The mutations or genotypes specific to the wild yak genomes will provide an important resource for breeding. We identified 330,962 wild group-specific SNPs; 2733 of these are located in coding regions and involve 1009 genes that were enriched for olfactory-related functions. The living environment of wild yaks is worse than domestic yaks. Wild yaks living on the higher altitude and don’t have stable pastures, they need not only to prowl for food, but also to avoid predators (wolf). The unusual olfactory might helped them to adapt to their environment and avoid predators. We also identified variations in gene regions specific to each group of domestic yaks. Although the differences among groups were not obvious, the group-specific variation at the genomic level was significative and will help to provide an insight into the relevant unique traits. In our samples, the most obvious phenotypic character divergence is the pure white hair specific to the Tianzhu group . We identified 10 specific SNPs shared in all three TZ individuals, but no nonsynonymous SNPs were found.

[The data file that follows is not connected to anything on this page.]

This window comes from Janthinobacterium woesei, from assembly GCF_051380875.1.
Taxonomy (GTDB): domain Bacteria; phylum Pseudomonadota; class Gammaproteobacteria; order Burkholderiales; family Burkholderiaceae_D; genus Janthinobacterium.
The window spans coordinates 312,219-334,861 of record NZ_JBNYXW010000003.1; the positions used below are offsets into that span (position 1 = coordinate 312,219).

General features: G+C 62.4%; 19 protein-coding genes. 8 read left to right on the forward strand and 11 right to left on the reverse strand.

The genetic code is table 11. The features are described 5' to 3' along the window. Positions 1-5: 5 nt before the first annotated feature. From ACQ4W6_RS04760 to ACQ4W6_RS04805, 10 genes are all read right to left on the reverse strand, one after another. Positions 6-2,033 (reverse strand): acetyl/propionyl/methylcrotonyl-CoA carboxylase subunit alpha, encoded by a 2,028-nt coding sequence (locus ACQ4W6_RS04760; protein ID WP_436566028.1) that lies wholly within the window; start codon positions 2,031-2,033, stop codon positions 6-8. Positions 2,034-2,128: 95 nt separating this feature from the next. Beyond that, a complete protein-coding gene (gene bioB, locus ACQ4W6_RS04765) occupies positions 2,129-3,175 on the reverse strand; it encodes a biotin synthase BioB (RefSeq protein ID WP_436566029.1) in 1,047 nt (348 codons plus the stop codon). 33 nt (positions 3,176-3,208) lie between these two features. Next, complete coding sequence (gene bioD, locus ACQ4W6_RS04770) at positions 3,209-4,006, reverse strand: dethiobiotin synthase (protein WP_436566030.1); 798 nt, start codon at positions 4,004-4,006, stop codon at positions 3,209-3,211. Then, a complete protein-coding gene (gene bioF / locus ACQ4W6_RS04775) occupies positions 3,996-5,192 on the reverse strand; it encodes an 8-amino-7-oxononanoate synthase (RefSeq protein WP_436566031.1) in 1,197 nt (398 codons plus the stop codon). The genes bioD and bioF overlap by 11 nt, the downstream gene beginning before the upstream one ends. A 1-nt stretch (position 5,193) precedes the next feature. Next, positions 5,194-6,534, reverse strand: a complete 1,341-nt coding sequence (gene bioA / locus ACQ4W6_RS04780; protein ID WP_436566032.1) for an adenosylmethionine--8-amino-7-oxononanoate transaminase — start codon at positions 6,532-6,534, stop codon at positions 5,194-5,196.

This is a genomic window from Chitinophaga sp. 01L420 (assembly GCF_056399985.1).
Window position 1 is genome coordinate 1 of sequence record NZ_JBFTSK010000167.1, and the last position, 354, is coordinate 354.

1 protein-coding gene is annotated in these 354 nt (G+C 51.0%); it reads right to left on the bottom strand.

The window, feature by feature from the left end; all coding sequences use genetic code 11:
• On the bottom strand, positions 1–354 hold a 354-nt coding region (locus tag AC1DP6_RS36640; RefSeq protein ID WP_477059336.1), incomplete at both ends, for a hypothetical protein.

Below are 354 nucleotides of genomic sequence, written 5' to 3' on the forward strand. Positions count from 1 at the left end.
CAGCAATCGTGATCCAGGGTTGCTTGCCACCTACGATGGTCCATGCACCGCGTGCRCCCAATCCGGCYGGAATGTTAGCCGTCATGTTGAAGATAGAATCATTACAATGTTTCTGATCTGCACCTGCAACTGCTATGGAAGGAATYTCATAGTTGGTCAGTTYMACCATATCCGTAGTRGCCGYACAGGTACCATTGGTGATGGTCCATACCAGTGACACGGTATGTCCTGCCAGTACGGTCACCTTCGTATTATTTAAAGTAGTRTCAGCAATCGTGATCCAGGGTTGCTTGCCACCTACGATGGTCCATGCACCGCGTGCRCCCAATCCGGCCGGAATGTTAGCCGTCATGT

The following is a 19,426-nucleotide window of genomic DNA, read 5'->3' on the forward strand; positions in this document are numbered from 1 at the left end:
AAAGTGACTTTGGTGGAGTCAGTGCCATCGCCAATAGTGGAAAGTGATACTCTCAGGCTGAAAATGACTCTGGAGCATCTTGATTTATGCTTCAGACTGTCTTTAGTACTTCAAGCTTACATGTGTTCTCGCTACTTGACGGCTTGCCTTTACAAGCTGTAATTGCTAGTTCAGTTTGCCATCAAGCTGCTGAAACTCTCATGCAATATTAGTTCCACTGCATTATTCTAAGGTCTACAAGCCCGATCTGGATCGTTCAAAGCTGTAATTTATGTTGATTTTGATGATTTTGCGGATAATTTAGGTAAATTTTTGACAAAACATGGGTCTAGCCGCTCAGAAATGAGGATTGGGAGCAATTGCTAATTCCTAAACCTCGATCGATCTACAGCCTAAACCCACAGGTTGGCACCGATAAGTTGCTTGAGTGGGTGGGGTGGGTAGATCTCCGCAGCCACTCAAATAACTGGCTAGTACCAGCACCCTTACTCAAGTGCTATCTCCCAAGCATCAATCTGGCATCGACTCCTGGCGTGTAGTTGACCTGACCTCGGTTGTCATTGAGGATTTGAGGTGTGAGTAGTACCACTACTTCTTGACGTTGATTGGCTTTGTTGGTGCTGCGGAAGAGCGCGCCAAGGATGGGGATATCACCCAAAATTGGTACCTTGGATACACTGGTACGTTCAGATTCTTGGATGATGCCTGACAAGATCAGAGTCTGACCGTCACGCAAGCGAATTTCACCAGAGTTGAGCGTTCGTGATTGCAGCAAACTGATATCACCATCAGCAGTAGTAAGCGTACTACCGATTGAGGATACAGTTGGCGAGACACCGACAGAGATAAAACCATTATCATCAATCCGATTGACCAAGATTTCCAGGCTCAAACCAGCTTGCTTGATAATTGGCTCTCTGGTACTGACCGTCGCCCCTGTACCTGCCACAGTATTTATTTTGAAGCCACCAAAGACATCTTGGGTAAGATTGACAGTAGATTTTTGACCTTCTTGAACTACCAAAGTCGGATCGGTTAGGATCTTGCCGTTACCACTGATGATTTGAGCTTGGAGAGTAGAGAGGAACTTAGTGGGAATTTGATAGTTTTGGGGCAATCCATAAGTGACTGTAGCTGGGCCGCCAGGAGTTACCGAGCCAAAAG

Population genetic phylogeny
To identify the genetic relationships between domestic yaks, we constructed a phylogenetic tree of yak SNPs using the neighbor-joining method with wild yaks as an outgroup (Fig. 1). The results showed a relatively close genetic distance and indicated that the domestic yaks were divided into three main branches.
The branch containing BQ, JC, JD, CT, ZD, and DQ separated first from wild yak. These areas are on the southeastern edge of the QTP, and, except for ZD, they are located at very similar latitudes. The Changdu area (N31°, E97°), at the center of these regions, was historically the populated area of the QTP. In conclusion, we suggest that the Changdu area was most likely the origin of the domesticated yaks and that they first dispersed to the east and west to BaQing and JingChuan, respectively.